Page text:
Still, whatever else Red Toryism might be, Blond is quite clear what he doesn't like: the state (yay!) and libertarianism (boo!). He seems to think that while, as the old saw has it, libertarianism often or even usually begins with Ayn Rand, it also ends with her. But this is not the case. Perhaps Blond is simply guilty of being sloppy. Consider, for instance, his critique of the welfare state:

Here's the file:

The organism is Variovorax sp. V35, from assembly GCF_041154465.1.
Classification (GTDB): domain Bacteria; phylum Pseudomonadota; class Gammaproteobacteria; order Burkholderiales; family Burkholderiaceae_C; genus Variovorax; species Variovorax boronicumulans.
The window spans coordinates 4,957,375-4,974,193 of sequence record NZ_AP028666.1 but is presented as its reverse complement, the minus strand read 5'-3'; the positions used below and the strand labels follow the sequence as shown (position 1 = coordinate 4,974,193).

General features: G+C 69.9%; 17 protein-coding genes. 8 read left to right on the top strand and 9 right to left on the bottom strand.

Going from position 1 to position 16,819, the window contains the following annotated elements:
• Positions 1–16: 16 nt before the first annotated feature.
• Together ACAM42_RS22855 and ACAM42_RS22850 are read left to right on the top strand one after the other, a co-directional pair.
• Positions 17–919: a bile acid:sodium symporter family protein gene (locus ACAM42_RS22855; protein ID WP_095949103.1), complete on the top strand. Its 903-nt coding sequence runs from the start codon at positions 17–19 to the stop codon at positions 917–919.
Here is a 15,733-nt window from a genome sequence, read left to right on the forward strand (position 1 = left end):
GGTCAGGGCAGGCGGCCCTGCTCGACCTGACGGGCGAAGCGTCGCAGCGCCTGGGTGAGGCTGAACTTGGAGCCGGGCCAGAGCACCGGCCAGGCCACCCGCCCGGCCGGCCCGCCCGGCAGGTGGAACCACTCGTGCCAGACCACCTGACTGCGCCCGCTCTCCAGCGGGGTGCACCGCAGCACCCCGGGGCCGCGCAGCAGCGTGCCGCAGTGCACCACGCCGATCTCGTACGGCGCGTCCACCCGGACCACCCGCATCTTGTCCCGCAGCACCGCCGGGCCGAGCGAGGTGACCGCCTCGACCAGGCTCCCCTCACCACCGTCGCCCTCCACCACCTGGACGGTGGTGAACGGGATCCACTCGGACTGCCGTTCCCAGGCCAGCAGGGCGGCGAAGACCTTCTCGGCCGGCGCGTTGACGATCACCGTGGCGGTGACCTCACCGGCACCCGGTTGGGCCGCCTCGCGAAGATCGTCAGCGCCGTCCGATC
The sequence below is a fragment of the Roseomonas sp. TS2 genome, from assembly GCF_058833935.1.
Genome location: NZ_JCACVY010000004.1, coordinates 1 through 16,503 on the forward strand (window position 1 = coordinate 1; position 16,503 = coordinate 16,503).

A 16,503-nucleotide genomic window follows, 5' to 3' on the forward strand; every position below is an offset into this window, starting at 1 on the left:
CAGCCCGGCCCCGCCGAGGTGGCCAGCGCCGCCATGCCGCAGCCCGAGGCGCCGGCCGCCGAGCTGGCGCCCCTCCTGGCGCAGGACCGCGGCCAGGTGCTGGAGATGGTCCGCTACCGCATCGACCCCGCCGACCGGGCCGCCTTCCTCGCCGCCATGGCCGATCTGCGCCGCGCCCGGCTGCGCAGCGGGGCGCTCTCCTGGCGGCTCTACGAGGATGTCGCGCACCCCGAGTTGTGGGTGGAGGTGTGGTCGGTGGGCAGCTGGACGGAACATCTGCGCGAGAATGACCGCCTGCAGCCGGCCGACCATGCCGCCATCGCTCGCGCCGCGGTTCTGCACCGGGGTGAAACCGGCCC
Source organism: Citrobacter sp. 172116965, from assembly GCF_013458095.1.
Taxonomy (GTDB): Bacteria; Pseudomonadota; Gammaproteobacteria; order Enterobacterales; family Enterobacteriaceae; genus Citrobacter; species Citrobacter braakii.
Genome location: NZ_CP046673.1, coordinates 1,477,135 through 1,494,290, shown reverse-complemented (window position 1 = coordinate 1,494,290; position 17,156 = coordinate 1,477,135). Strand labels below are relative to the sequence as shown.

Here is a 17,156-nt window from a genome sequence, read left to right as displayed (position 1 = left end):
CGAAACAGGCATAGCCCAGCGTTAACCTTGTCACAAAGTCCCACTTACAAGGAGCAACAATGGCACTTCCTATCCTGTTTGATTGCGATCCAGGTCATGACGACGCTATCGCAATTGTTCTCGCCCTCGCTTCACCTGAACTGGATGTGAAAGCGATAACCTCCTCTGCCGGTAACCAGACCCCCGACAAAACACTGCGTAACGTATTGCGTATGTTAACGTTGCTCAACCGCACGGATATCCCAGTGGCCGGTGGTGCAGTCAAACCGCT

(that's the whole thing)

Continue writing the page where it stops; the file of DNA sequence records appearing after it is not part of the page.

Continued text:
All existing working class welfare organisations were sidelined by a universal entitlement guaranteed by the state based upon centralised accounts of need. Local requirements, organisation or practices were simply ignored and thus rendered redundant. Thus the welfare state began the destruction of the independent life of the British working class. The populace became a supplicant citizenry dependent upon the state rather than themselves and the socialist state aborted indigenous traditions of working class self–help, reciprocality and social insurance. Rather than working with each another in order to alter their situation or change their neighbourhood or city, relying on the welfare state only to get them through a temporary rough patch, working class people increasingly became permanent passive recipients of centrally determined benefits. As such welfare ceased to function as a safety net through which people could not fall, becoming instead a ceiling through which the supplicant class – cut off from earlier working class ambition and aspiration – could not break."